The story itself involves a number of conspiracies surrounding Robert Langdon (Tom Hanks), a professor of Religious Symbology at Harvard University, who, while on a book tour through Paris, is called upon by the local police to assist with the identification of some mysterious cryptograms relating to the murder of Jacques Sauniere, the curator of the Louvre with whom Langdon was supposed to meet with that very day. Unbeknownst to Langdon, he has been named the prime suspect in Sauniere’s murder, and being lead into a trap by the police. Thankfully, although it is always the case with stories like this, Langdon has one ally, Sophie Neveu (Audrey Tautou), a pretty and young French cryptographer in the Direction Centrale de la Police Judiciaire who, as always is the case with stories like this, has a greater connection to the happenings than anyone within the story could imagine. Langdon and Neveu try to stay one step ahead of the cops as they unravel the mystery.
The mystery here is not whether Langdon will be proven innocent (when was the last time in modern cinema an A-list actor starred as a wanted man who ended up being guilty of the very things he was accused ofr) or whether the Da Vinci Code will be broken (you don’t have to have read the book to know it would be), but how so many supposedly talented people could make such a boring mess of a film. Maybe “The Da Vinci Code” proves the axiom that, even if you have actors like Tom Hanks and Ian McKellen in a film produced by someone like Brian Grazer and directed by someone like Ron Howard, if the basic mechanics of the story doesn’t work, the end result cannot help but be disappointing. Even the most infinitesimal examination of the plot points shows how thinly stretched the story already was. How is it, for example, that Sauniere, whose lifeless body was found pretty much in the same place he was shot, had time to write so many cryptic notes to Langdon and Neveu, in some kind of invisible ink (or magic blood that cannot be seen unless someone shines an ultraviolet light on it), AND leave several other clues in other places around the Louvre, before committing the act of self-mutilation that acts as the springboard for getting Langdon into the story, all before dyingr How does Neveu come to possess jpegs of the murder scene, and how does Bezu (Jean Reno), the DCPJ captain in charge of the investigation, allow her to access the crime scene, considering her connection to the deceased (and his own connection to the conspiracy)r How does The Teacher, who has set up the entire chain of events, know Sauniere will leave enough clues so someone like Langdon or Neveu will figure them out and discover the location of the hidden artifacts AND know either character will be able to escape the Louvre and thus the police with the missing artifacts AND will be able to bring those artifacts, or additional artifacts to be discovered thanks to the first group of artifacts, to one specific person who happens to be the world’s foremost authority in one specific discipline of theological theory that really have nothing to do with the clues Sauniere left thus farr
Maybe we’re not supposed to be thinking about these things while watching, and just sit there in our theatre seats like automatons and ignore every impractical or impossible beat point. After all, this is no longer just a movie but a global phenomenon that we are supposed to become a part of, according to the advertising tagline. It is doubtful Howard, Hanks, Grazer and the other actors and craftspeople set out to make such a lugubrious mess. But that’s what happens when one makes an action thriller which features very few scenes of excitement or mystery, more wannabe “surprise” story twists than the worst M. Night Shyamalan movie and a “kitchen sink” mentality of keeping in far too many picayune moments in the hopes of creating a covenant with the book’s many fans, much to the detriment of those who didn’t read the book or desire to sit through a bonus half hour of superfluous elucidation.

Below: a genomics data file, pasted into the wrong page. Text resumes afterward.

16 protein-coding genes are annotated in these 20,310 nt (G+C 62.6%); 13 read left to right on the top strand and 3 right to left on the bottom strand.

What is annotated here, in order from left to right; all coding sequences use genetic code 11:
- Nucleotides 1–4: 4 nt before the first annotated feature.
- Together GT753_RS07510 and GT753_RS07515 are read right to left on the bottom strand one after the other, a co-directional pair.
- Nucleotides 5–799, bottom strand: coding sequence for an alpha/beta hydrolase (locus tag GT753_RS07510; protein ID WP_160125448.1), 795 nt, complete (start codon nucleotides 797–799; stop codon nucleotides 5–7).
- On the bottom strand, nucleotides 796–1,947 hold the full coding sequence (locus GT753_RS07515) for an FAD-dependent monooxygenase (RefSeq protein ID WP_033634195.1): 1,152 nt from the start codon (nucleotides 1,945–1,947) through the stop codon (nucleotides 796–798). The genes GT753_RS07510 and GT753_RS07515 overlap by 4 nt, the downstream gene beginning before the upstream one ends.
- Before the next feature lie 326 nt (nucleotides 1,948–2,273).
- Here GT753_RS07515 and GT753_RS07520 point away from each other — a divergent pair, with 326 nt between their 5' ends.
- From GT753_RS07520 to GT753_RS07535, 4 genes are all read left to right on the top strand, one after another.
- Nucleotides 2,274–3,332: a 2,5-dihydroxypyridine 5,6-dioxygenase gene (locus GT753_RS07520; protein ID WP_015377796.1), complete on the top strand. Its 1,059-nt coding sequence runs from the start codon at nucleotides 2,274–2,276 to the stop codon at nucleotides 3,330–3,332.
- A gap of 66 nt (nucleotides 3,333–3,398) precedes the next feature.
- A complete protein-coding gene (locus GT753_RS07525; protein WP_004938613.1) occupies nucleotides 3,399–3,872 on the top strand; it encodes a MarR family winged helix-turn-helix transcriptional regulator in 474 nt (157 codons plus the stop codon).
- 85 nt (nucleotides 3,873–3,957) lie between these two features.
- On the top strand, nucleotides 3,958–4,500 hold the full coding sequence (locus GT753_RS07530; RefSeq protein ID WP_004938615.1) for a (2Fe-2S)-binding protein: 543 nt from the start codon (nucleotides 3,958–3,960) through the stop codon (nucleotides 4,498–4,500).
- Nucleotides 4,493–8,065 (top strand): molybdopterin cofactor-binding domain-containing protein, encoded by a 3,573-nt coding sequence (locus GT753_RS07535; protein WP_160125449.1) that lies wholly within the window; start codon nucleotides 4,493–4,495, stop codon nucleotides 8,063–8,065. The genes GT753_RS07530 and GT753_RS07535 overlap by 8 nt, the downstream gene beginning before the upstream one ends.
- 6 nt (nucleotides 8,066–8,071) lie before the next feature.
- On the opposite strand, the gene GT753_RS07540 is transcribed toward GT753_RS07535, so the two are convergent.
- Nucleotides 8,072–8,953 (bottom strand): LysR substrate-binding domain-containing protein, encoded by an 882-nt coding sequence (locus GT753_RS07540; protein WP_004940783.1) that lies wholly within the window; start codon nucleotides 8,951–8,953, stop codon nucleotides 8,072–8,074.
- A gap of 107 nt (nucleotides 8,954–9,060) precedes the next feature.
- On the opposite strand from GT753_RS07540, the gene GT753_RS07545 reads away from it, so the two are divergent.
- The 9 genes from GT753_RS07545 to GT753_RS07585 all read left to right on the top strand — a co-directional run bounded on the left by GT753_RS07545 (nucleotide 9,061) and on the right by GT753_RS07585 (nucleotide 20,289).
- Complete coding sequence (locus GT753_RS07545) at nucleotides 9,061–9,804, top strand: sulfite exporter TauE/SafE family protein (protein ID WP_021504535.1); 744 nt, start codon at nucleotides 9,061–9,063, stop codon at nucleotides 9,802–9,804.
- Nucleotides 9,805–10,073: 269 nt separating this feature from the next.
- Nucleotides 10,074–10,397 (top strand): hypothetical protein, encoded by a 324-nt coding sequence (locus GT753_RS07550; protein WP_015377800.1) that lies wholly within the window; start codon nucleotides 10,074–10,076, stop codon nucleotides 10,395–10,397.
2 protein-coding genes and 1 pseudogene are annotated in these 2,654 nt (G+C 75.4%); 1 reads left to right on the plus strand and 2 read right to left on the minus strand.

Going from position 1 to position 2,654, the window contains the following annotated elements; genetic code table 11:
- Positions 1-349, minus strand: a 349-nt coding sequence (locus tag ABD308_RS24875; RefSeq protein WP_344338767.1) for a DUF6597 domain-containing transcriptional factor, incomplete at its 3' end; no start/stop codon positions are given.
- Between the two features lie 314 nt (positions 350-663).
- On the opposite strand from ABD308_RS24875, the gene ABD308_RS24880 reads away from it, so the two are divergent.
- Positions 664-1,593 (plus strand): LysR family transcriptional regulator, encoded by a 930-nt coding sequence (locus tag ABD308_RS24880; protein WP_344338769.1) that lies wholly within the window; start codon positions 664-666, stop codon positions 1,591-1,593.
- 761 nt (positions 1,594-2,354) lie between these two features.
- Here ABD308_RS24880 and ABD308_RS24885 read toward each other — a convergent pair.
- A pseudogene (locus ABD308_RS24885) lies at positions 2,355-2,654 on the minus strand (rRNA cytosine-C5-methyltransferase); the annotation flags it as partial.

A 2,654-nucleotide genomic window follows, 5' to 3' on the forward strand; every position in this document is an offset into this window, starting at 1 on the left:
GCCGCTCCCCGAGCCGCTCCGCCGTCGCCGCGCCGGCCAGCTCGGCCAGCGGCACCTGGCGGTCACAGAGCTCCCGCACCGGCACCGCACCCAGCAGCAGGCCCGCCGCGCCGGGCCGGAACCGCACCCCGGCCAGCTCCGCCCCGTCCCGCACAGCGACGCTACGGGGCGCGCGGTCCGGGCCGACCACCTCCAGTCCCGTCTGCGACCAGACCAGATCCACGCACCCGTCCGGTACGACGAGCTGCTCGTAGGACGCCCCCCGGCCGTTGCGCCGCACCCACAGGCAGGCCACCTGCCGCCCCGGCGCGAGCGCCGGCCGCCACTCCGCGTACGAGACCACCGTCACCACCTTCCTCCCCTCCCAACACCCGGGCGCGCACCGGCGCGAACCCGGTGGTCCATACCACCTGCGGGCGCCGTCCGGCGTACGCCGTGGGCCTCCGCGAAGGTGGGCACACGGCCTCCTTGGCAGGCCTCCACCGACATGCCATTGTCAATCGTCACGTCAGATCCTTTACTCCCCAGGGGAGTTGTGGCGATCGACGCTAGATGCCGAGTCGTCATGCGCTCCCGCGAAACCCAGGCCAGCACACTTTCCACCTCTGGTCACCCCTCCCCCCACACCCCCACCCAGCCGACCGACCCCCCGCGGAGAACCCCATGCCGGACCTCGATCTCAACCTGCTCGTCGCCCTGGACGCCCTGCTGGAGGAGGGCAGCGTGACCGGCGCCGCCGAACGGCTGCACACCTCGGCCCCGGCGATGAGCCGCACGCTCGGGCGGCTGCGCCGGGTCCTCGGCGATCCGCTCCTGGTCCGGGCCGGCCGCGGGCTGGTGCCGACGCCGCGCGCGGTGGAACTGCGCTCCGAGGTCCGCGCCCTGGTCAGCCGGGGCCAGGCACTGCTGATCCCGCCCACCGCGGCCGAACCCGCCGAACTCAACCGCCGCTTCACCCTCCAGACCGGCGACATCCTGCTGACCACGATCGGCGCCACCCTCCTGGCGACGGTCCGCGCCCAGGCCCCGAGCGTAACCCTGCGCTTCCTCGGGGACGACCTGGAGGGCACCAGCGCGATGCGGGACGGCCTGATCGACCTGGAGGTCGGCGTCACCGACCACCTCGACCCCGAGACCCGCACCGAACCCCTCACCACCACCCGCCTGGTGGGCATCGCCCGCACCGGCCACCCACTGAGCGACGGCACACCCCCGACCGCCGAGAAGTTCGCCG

Instead of trying to craft a work that would last long after the phenomenon has died, the film suffers from many of the same faults that befell “The Bonfire of the Vanities,” another blockbuster novel-to-screen adaptation to star Tom Hanks which featured a very good actor woefully miscast in the lead role (when your story calls for a Harrison Ford, you get Harrison Ford… thus saving us from piffle like “Firewall,” which is always a good thing), an okay leading actress also woefully miscast because she was the biggest name who naturally fit the role (when a somewhat lesser known but far more interesting actress like Cecile De France or Charlotte Gainsbourg, or even a Sophie Marceau, would have been a superior choice), a rush to get the product out before it became irrelevant and a talented director who was probably not the finest choice to bring the best out of the material in question. Not that this film is as bad as the 1990 Brian DePalma movie. What “Da Vinci” ultimately needed was a team that was willing to possibly anger the sizeable core fan group of the source material by making certain changes that made the story work better, but when you have hundreds of millions of dollars on the line, playing it safe is clearly the fiscally responsible thing to do. And, once more, fans of invigorating and challenging cinema weep and wonder when the next Cassavetes will show up and shake things up in Hollywood like a cultural earthquake.
On the plus side, cinematographer Salvatore Totino does give audiences some pretty travelogue shots of England and France, and there are some fairly convincing makeup effects to show Silas’s devotion to self-flagellation.Rating: D